Hallman concludes that this way of thinking, fueled by George Kelly’s Personal Contruct Theory, can help organizational leaders as a framework for understanding motives for decision making, especially for all stakeholders. The theory gives businesses the basis of planning any change from a small team to a large organization. Actions lead to modified behaviors lead to a shift in organizational culture leads to CHANGE! This article resonated with me deeply because before I was marketing major, I was studying a B.S. of Psychology from Northern Illinois University. I was 70% of my way through my degree and realized I wanted to become a marketer and transferred to Walsh, using psychology as a base of understanding (just like this article!). Marketing takes a look at a lot of consumer behaviors, just from a different angle. This article is one of the best examples of this that I have read. I really enjoyed reading it and I hope some of you have the time to as well if you’re interested.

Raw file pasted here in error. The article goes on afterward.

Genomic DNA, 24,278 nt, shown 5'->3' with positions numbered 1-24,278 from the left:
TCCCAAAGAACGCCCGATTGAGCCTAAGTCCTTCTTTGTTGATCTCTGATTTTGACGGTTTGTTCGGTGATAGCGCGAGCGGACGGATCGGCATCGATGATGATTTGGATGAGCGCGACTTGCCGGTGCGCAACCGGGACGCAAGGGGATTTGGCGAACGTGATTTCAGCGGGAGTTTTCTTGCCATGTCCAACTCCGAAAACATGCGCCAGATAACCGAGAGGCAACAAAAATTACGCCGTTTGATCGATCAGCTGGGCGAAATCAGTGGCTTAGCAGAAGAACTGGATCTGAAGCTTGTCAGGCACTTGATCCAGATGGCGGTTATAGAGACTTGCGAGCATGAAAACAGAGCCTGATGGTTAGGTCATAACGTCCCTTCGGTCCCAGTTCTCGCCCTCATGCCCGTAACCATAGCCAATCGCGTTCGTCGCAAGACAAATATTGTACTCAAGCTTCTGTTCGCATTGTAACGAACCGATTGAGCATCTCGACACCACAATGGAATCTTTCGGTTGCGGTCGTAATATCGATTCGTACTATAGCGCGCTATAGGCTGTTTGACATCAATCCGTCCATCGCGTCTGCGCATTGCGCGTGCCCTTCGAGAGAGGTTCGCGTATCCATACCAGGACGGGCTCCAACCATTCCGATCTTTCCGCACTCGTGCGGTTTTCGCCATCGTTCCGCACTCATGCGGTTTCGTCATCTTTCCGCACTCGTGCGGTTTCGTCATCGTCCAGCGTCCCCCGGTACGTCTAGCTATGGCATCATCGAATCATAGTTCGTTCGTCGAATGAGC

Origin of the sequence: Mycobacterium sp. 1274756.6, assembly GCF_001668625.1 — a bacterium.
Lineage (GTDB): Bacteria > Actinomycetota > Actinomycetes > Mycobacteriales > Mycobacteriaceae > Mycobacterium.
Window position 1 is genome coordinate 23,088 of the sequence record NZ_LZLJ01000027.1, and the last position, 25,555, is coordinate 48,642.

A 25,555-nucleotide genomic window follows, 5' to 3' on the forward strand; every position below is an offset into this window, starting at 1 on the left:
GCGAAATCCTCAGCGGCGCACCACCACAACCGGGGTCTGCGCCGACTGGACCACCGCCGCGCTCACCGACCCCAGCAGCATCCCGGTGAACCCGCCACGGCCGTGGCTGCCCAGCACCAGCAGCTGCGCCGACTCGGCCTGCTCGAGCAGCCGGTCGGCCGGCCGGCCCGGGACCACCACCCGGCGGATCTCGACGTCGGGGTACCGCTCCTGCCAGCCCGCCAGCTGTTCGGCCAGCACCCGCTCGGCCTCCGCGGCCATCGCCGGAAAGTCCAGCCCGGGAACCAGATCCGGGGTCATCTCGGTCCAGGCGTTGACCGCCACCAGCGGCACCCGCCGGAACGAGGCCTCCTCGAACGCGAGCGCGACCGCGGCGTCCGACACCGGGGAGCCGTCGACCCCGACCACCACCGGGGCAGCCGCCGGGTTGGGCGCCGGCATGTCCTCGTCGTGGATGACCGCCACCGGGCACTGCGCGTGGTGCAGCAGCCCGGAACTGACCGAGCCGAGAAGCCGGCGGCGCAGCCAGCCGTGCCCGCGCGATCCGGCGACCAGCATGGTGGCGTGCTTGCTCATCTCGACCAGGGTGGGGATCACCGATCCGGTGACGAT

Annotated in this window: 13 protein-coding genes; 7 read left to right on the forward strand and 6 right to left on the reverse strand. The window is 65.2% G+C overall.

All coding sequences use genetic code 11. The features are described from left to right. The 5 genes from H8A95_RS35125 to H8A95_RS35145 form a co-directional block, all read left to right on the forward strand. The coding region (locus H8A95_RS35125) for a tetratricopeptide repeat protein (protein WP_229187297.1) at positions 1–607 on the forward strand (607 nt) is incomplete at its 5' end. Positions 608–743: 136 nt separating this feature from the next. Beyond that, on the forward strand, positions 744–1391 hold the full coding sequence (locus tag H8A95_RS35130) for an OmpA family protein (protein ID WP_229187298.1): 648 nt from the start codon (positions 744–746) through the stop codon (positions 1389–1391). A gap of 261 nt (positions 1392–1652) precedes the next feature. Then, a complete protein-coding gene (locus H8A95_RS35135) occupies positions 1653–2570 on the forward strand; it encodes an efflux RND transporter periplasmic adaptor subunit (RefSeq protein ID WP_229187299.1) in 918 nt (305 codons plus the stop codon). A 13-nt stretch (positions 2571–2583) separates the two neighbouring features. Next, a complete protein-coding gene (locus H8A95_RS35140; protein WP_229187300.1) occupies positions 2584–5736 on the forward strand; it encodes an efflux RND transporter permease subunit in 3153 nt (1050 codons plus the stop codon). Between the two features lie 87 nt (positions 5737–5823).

Hallman, J. (2020, November 27). It’s Less about Convincing and More about Understanding. Retrieved January 5, 2021, from https://project-management.cioreview.com